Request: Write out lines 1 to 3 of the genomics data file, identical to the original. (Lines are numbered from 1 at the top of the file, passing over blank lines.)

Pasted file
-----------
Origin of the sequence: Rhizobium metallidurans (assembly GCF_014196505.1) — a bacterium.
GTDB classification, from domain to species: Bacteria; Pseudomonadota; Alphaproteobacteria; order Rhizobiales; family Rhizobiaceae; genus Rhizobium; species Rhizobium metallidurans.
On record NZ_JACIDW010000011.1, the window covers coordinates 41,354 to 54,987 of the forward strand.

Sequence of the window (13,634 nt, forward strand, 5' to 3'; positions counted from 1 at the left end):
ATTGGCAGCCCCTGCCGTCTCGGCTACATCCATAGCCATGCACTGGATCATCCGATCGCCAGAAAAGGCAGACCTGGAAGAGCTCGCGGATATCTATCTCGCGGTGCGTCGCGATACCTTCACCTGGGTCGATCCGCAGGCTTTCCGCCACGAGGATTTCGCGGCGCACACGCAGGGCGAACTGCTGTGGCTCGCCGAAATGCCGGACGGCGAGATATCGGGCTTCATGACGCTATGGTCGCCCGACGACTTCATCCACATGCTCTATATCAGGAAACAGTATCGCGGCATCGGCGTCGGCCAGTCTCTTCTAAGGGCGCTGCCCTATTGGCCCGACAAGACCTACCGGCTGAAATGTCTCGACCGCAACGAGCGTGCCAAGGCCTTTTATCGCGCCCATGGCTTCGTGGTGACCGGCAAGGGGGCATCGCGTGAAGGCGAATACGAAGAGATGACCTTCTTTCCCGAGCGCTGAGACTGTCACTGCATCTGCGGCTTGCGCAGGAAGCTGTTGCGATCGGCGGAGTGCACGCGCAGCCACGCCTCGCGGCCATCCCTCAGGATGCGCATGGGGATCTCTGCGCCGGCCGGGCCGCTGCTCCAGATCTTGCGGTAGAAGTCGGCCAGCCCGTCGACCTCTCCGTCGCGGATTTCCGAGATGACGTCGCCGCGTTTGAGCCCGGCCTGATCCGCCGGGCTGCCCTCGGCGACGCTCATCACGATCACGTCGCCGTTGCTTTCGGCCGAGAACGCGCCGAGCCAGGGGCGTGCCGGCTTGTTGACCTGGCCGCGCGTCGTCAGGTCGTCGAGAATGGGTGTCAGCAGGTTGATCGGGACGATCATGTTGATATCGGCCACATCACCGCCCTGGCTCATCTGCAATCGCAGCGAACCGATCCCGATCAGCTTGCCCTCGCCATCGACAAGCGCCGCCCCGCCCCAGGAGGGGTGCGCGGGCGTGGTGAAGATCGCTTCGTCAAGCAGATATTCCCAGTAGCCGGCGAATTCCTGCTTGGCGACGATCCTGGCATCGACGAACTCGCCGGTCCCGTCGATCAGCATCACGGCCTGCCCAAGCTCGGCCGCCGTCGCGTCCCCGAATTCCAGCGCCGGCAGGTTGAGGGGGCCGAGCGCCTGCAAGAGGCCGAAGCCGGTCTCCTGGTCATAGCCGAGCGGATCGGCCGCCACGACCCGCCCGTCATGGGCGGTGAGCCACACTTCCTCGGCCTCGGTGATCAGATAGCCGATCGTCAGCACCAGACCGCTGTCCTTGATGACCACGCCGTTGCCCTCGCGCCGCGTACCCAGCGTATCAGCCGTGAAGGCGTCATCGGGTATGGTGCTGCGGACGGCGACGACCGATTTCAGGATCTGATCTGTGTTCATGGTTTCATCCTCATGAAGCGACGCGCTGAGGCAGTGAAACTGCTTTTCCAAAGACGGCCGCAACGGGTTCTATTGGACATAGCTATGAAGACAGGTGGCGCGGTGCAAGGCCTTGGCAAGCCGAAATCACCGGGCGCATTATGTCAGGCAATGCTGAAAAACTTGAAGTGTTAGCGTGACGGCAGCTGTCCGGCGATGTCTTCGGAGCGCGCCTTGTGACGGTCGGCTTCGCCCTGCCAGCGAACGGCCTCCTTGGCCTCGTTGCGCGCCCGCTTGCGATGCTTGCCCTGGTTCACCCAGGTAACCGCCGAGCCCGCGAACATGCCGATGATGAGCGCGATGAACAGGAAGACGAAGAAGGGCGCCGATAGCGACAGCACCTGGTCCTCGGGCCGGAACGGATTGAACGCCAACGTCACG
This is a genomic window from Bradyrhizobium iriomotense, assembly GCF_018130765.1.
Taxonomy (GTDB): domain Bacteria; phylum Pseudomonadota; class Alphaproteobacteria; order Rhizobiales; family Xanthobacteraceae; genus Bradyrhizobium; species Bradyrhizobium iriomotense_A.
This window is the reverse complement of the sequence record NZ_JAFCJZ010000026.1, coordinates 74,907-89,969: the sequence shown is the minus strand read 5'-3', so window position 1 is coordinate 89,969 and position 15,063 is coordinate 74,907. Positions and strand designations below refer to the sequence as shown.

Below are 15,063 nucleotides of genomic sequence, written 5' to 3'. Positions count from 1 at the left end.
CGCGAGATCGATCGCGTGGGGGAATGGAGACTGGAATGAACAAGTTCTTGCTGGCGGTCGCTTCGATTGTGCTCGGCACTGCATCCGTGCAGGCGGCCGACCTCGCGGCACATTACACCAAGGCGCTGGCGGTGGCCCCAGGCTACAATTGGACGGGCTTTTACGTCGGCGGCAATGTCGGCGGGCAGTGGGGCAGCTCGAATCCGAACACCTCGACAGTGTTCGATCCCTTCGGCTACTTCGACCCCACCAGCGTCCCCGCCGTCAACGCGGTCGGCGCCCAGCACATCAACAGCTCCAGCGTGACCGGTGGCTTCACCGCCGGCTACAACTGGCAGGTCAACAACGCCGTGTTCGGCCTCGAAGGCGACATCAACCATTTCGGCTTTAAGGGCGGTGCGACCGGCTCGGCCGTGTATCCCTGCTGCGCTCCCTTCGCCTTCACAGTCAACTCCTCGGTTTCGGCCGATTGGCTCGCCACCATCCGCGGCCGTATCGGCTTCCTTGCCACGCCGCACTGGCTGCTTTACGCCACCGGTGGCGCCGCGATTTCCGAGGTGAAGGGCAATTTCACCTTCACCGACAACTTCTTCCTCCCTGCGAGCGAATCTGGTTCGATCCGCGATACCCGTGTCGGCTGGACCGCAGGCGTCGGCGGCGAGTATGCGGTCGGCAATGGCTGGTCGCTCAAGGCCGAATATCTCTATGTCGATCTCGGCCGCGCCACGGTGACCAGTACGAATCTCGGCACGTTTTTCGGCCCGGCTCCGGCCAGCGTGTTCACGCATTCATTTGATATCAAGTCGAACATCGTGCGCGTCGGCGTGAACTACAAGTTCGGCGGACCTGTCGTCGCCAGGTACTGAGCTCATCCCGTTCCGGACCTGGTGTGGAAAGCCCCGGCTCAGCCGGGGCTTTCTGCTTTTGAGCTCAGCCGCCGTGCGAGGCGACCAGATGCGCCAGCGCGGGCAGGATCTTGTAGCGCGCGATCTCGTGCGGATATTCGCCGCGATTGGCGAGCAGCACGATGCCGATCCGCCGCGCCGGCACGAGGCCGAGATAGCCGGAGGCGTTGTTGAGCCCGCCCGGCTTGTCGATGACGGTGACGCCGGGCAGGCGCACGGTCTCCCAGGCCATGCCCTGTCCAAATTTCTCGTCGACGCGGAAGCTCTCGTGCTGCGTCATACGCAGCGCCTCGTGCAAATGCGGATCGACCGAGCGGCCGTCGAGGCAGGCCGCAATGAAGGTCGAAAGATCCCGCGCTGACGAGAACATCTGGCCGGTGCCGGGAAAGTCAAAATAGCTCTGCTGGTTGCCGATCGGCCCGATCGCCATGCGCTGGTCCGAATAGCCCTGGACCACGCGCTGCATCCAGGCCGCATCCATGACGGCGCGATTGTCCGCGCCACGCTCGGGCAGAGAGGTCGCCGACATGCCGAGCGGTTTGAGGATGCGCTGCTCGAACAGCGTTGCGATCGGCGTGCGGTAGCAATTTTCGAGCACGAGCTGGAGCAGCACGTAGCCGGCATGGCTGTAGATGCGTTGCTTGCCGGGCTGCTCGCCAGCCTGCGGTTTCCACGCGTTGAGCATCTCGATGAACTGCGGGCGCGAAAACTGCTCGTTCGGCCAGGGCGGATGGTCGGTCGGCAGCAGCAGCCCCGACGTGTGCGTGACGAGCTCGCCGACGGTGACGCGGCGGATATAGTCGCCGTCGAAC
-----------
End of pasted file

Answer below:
Origin of the sequence: Rhizobium metallidurans (assembly GCF_014196505.1) — a bacterium.
GTDB classification, from domain to species: Bacteria; Pseudomonadota; Alphaproteobacteria; order Rhizobiales; family Rhizobiaceae; genus Rhizobium; species Rhizobium metallidurans.
On record NZ_JACIDW010000011.1, the window covers coordinates 41,354 to 54,987 of the forward strand.